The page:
Homophobic? Then You're Probably Gay

Hip hop has long been the ultimate in gay-bashing hate music. Why do they do it? Why do hip-hop artists -- often the victims of bigotry themselves -- incite this hatred?
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I have always been slightly bemused by homophobia. Why would two adults (or ten) having consensual sex upset you? What's it to you? A new expose of one of the West's most rancidly anti-gay subcultures -- hip-hop -- offers the beginnings of an answer. Hip hop has long been the ultimate in fag-bashing, gay-trashing hate music. Listen to any album and a list of homophobic howls will hit you: Eminem squeaking "Hate fags? The answer's yes!", or Masse saying "I be wastin' em. That's what you faggots get!" The music's mood was summarised in a 1992 Ice Cube hit: "True niggaz ain't gay."

This boom-boom-boom of homo-cidal hate has a crushing effect on gay kids. It sends out the message: you are so repulsive you should be killed. It's one of several reasons why gay teenagers are still -- after all the amazing progress we have made -- six times more likely to commit suicide than their straight siblings.

Why do they do it? Why do hip-hop artists -- often the victims of bigotry themselves -- incite this hatred? For ten years, Terrence Dean was at the heart of the hip-hop scene as a producer at MTV and Warner Brothers. His life is as ghetto as any of the big name artists. His mother was a heroin-addicted, AIDS-infected prostitute whose 'clients' held Terrence hostage at gunpoint. His drunken grandmother raised him in the slums of Detroit, and he eventually ended up in prison. When he was released, he headed for Hollywood - and he was amazed to stumble into a gay underworld stocked with some of the biggest names in hip-hop.

I recently interviewed Dean for Attitude, Britain's best-selling gay magazine. He told me about a man -- I don't believe in outing, so I won't give his name -- who "has been named in the past as one of the biggest rappers of all time by MTV. He's always trashing gay men in his lyrics. But he is surrounded by a posse of transvestites," who he has sex with. Dean then runs through a list of hip-hop gays, each more famous and closeted than the last.

He explains: "When the rappers rap about the hatred they have of homosexuals, I know it's because many of them are struggling with their own sexuality. They hate what they are and in turn they spew their hatred toward men who are reflections of themselves."

Terence tried to live their life. He explains: "They had to see me with women. I talked the talk -- cars, sports, women. One misstep would have been the end of my career. Hell, it would have been the end of my life." But it was a miserable, bitter existence, based on violent emotional repression. These homie-sexuals even convinced themselves they could have sex with men without being "gay" -- a term they see as synonymous with being weak and womanly.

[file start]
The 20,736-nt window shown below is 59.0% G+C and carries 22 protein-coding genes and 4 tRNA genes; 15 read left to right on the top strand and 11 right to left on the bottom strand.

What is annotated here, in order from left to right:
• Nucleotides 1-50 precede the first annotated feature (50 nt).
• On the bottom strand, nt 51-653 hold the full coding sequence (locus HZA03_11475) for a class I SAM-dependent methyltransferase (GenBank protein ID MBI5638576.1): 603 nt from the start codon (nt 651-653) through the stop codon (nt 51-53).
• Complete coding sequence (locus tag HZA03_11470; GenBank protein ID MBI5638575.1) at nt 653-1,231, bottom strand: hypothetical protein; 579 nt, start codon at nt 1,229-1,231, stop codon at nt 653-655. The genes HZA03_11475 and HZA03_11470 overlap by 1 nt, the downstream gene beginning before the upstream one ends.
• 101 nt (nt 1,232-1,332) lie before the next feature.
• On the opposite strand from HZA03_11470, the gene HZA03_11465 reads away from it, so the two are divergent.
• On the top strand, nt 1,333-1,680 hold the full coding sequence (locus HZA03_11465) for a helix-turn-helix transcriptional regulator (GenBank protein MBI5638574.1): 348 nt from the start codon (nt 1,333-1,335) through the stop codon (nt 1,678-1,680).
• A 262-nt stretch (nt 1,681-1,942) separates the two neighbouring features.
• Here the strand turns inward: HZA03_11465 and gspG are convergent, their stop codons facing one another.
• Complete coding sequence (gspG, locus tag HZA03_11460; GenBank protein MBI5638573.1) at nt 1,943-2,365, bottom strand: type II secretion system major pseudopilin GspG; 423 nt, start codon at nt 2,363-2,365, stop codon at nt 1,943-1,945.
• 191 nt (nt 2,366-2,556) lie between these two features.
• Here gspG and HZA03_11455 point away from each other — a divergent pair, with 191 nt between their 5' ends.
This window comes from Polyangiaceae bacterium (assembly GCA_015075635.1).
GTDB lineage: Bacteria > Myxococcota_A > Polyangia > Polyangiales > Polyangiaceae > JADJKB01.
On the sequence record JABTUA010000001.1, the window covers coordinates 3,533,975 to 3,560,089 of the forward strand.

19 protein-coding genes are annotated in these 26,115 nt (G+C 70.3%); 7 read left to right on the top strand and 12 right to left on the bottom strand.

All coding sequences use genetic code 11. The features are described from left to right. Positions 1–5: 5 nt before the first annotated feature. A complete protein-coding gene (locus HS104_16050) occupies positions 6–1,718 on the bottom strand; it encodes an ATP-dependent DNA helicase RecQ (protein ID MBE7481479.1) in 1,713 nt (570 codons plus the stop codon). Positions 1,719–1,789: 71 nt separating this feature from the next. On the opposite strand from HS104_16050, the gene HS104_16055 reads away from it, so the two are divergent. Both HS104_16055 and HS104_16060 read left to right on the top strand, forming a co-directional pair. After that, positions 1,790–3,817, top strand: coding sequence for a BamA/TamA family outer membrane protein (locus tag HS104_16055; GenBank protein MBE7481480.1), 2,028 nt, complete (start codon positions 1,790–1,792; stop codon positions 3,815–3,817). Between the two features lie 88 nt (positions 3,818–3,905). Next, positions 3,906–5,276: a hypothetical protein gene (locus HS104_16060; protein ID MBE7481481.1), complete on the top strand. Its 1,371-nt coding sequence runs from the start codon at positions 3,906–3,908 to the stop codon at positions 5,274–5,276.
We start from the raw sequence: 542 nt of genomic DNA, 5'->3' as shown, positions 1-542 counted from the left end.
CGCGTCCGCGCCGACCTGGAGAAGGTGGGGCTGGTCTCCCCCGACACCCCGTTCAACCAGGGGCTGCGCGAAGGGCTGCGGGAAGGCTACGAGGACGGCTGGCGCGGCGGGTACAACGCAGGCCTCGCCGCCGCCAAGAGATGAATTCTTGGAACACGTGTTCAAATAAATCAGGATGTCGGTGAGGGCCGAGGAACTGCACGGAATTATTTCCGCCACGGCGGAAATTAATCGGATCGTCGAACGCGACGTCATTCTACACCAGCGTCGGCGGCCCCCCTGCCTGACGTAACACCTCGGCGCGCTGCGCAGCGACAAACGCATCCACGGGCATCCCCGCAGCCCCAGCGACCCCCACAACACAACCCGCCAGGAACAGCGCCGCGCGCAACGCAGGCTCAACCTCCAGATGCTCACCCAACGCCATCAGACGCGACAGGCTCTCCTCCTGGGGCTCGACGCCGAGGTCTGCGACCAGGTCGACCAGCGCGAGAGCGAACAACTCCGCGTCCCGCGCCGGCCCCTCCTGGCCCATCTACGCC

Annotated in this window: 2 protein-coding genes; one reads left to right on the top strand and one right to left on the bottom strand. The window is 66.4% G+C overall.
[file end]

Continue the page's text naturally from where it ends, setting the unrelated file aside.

Dean's autobiography, Hiding in Hip-Hop: On the Down-Low in the Entertainment Industry - From Music to Hollywood. Its claims have been taken seriously enough to rattle the whole industry: Young Berg, said he could "destroy a good family" by making wives suspect their husbands.

There is some scientific evidence suggesting Dean is right -- and that his arguments apply much more widely, to homophobes in politics, religion and the wider world. Professor Henry Adams at the University of Georgia conducted a major study in the 1990s, where he took several groups of men who identified as heterosexual and expressed hostility to gays, and wired them up so the blood flow to their penises could be monitored. He then showed them gay porn -- and some 80 percent became aroused. He concluded that since "most homophobes demonstrate significant sexual arousal to homosexual erotic stimuli", anti-gay hatred is probably "a form of latent homosexuality."

Of course, not all of these hate-mongers are secretly gay. But we know from decades of sexual research that almost everyone -- especially as a teenager -- has a period when they have omnivorous sexual urges, with attraction to the 'wrong' gender cropping up for a while. (Like most gay boys, I had a burst of heterosexual experiences when I was 15 and 16.) The question is: how do you deal with them? If you see this as an interesting, natural part of human experience, they will soon fade from your mind. If you see them as shameful or immoral, they will fester -- and you will subconsciously project them outwards, onto the demonic, disgusting fags, who should be punished for tempting you.

How do we break through this? It has to start with honesty. Homosexuality is not some unnatural intrusion, wrought by demonic perverts, as the pre-modern religious texts so absurdly assert. It is an inevitable part of nature -- birds do it, bees do it -- and it is, fleetingly, part of the sexual development of most teenagers. If you are full of hate for homosexuals, the evidence suggests you have a psychological problem, based on denying part of yourself.

In short: homophobia? It's so gay.

Johann Hari is a writer for the Independent. To read more of his articles, click here.

To read his latest article for Slate, click here.

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